100 Questions

Updated: August 20, 2015


Practice thinking in questions.




Asking generative questions


  1. Pick a project. If you’re working out with others, you can each pick the same or different projects.
  2. Take five minutes to write down all of the questions that come to mind about the project. If you’re working out face-to- face, write each question on a sticky. If you’re working out remotely, used a shared document that you both can edit at the same time (such as a Google Doc). This exercise is about quantity, not quality, so just write, don’t edit.
  3. Take a minute to cluster your questions.
  4. Repeat the question brainstorming and clustering process at least one more time. The best way to do this exercise is to keep repeating until everyone has at least 100 questions if everyone is working on different projects or until you have a combined 100 questions if everyone is working on the same project.
  5. If you’re working out with two or more people, share your questions with your partner. Count the number of Yes / No questions, and (with your partner’s help), rewrite them as non-Yes / No questions.
  6. Identify (with your partner’s help) 1-3 questions that will help you move forward with your project.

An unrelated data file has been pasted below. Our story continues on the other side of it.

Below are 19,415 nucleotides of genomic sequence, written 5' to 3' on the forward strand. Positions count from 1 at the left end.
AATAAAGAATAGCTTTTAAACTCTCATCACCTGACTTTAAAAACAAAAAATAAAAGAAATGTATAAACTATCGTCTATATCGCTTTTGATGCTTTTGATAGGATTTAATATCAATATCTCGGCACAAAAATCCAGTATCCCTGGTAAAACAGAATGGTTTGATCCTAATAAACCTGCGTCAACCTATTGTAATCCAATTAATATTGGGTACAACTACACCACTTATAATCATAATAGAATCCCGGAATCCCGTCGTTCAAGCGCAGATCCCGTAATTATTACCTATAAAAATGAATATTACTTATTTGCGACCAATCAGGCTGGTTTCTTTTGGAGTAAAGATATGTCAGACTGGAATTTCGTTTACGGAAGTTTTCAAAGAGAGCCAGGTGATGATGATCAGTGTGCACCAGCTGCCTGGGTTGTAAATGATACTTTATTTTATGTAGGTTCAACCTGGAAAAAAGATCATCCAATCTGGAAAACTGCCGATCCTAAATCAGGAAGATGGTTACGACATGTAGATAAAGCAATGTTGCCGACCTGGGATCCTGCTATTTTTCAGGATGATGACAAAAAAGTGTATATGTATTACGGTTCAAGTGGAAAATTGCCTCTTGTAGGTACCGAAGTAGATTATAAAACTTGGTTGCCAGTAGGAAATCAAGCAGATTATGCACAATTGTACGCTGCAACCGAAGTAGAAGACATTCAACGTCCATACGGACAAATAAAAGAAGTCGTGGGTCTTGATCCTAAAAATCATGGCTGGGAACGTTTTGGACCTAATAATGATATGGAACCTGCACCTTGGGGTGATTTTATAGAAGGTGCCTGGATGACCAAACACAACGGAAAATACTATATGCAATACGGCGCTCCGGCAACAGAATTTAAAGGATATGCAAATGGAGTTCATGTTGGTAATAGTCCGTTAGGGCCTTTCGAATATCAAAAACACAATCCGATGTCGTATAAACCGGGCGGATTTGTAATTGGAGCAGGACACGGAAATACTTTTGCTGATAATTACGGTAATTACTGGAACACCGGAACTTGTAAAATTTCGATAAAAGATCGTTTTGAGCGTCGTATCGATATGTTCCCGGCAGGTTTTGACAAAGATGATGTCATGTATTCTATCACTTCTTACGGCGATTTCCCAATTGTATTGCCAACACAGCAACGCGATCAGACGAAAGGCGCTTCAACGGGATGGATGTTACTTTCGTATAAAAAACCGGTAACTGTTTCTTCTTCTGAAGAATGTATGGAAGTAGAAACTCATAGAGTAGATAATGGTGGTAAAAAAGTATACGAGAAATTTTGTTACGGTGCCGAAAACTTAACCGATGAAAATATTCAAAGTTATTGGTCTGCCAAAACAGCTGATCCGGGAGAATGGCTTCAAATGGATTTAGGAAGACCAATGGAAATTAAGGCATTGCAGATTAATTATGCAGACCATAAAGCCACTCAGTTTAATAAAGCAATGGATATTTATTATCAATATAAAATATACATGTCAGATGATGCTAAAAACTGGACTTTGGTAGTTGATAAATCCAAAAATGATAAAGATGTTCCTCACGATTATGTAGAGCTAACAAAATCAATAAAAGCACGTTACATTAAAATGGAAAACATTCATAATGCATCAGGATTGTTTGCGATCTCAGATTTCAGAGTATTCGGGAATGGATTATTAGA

Design Notes

Asking good, generative questions is at the core of high- performance work — being strategic, being facilitative, synthesizing what we hear, and learning.

Given enough time, most of us can come up with good, generative questions. The challenge is how to embody this muscle so that you are always thinking and listening for the right questions.

100 Questions gives you that time. All it takes is a few iterations before coming up with new questions is challenging. This forces you to think outside of the box, which stretches your muscles and also elicits more creative thinking.

If you combine this with time to reflect on which of your questions are most powerful, you also enhance your muscles for asking good questions.


  • After two iterations,do an additional iteration where you review your partner’s questions, and brainstorm questions for her or his pile. Then switch back, and continue.